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Brief Overview of Single Buyer Export Credit Insurance Application
April 07, 2020 Office of Small Business

Has your small business started to export its products or services?  You might be concerned about not receiving payment from foreign buyers and therefore become more cautious about selling to companies outside U.S. borders.

The Export-Import Bank of the United States (EXIM) is a U.S. federal government agency that can help you protect your business and provide needed cash flow resources.

Back in the 1970s and 1980s, my grandfather had a thriving domestic foam rubber business. He used to make cosmetic sponges for my grandmother and mother to use for applying their makeup.   If my grandfather was still around today, I would have recommended that he take his foam rubber business for cosmetic sponges to the next level and market to Europe. Because my grandfather could speak fluent Italian (he worked for an Italian bakery during the Great Depression), he probably would have the most success by exporting to Italy first. He could have researched different distributors through his local U.S. Department of Commerce office (hyperlink: or Small Business Development Center, a warm introduction is available through EXIM for either.

He could get started with the EXIM’s Single-Buyer Export Credit Insurance to qualify his first international customer – which only requires one reference from one other U.S. supplier that already extends credit to that same international customer, for up to a $50,000 EXIM approval.  There is also a list of EXIM’s approved insurance brokers (hyperlink: to offer assistance throughout the process at no cost.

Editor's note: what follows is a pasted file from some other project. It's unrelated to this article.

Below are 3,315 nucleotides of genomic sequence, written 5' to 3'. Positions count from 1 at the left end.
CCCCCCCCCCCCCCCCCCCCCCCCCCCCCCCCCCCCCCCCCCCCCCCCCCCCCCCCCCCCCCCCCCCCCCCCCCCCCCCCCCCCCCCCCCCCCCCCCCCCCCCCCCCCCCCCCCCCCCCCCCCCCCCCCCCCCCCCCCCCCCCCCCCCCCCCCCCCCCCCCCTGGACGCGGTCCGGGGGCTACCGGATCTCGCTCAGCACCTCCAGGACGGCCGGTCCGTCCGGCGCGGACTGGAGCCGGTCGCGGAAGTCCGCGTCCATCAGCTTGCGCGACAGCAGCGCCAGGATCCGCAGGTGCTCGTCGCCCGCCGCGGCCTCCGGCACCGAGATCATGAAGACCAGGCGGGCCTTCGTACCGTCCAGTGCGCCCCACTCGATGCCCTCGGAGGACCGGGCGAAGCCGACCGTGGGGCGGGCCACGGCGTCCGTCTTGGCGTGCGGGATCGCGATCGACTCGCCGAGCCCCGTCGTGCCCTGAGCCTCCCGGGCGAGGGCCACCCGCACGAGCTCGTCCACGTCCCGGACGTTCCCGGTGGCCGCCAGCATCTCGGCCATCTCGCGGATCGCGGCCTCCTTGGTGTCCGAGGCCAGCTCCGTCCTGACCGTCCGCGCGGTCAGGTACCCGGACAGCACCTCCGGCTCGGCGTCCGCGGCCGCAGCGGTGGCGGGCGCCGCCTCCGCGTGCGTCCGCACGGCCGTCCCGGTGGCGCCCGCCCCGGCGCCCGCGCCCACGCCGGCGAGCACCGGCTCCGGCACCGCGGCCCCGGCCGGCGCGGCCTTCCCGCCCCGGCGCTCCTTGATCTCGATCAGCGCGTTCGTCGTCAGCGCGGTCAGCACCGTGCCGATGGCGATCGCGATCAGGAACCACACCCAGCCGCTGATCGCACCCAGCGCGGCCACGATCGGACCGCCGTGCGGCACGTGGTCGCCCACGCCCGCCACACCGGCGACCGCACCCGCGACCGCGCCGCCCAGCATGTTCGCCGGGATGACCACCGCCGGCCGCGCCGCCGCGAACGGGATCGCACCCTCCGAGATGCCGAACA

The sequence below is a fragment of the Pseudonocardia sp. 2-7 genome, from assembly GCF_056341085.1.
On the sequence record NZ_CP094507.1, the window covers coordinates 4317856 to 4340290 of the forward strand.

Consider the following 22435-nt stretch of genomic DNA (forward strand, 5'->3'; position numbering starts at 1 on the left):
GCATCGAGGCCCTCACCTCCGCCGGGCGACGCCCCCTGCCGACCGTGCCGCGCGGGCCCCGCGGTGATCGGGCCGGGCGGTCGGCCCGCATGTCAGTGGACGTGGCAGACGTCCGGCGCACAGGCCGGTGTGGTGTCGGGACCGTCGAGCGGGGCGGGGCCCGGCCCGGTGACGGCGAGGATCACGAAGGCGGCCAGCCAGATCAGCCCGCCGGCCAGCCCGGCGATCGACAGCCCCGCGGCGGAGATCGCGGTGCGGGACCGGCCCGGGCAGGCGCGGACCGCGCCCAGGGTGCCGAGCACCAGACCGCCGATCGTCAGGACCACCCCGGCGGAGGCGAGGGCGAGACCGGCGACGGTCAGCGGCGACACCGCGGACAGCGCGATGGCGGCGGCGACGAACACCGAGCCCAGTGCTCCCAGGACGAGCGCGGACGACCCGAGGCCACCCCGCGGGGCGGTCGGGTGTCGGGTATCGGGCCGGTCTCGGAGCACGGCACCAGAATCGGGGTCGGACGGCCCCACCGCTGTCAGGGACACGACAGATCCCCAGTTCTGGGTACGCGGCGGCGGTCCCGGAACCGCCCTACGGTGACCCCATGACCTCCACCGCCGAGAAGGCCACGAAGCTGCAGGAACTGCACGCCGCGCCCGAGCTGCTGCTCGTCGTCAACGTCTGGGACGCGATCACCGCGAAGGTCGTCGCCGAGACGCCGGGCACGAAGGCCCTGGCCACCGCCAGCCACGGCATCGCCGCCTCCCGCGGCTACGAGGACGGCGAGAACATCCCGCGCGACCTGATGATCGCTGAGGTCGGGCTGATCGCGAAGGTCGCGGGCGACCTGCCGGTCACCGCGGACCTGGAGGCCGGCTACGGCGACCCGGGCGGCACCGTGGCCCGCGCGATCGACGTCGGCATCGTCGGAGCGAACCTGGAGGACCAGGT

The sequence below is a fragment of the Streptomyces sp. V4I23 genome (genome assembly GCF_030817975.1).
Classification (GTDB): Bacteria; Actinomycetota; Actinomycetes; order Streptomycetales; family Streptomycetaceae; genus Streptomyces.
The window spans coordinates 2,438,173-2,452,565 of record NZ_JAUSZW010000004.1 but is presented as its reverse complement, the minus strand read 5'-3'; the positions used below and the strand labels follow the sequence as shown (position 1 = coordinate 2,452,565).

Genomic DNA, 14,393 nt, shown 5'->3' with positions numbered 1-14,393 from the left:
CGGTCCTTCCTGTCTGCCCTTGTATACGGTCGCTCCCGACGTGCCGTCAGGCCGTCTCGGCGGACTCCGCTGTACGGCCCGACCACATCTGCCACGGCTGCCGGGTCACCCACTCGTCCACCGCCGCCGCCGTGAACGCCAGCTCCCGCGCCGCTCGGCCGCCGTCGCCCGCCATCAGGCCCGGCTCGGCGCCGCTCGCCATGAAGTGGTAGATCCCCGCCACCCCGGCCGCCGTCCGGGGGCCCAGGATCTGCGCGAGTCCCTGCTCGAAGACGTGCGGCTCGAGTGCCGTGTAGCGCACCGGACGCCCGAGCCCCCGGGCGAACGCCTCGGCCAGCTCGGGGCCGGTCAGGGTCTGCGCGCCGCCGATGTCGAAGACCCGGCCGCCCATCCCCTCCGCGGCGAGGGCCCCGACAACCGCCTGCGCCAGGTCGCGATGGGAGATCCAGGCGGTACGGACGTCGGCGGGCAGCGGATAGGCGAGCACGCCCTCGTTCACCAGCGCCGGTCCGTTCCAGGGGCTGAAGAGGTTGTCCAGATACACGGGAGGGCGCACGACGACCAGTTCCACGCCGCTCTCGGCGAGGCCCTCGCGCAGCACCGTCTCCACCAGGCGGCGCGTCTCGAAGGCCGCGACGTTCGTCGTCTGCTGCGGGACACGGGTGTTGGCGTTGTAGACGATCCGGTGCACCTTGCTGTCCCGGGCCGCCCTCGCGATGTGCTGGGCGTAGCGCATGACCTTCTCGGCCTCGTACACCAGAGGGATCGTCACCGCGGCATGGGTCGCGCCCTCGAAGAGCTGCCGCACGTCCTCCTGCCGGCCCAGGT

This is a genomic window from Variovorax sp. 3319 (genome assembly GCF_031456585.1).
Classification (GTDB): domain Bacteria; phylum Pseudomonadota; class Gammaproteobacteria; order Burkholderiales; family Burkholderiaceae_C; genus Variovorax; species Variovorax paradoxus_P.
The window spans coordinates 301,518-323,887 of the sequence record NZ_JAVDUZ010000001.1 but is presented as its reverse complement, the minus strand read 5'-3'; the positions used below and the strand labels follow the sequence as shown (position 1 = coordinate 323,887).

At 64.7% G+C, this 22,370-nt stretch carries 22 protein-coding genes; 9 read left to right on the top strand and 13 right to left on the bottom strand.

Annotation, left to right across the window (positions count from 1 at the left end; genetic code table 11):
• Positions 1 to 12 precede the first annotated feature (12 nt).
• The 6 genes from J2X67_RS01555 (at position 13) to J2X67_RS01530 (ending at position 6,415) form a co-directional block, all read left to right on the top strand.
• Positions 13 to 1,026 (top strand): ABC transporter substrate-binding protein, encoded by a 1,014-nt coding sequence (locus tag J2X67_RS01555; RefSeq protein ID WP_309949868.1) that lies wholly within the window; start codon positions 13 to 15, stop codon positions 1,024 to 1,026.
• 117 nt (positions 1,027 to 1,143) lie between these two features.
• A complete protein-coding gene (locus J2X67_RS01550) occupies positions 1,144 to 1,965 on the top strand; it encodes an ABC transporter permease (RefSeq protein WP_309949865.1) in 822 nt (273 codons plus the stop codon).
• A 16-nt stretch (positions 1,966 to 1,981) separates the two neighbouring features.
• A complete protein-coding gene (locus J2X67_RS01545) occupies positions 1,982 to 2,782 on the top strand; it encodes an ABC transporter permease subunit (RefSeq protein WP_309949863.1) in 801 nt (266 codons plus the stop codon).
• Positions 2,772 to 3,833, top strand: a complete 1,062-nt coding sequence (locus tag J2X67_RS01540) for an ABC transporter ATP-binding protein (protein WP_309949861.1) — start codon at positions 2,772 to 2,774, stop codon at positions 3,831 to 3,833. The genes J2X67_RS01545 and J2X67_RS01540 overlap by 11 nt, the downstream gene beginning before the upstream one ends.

Please Note: EXIM is not an authorized entity to provide any “Made In USA” products or services for defense-related items that may be part of the ITAR (International Trade in Arms  Regulations) or Official Munitions Listing materials for exports.

To get started for more information about EXIM services, please click the free consultation icon below.

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EXIM’s Blog postings are intended to highlight various facets of exporting, but the postings are not legal advice, and are not intended to summarize all legal requirements associated with exporting.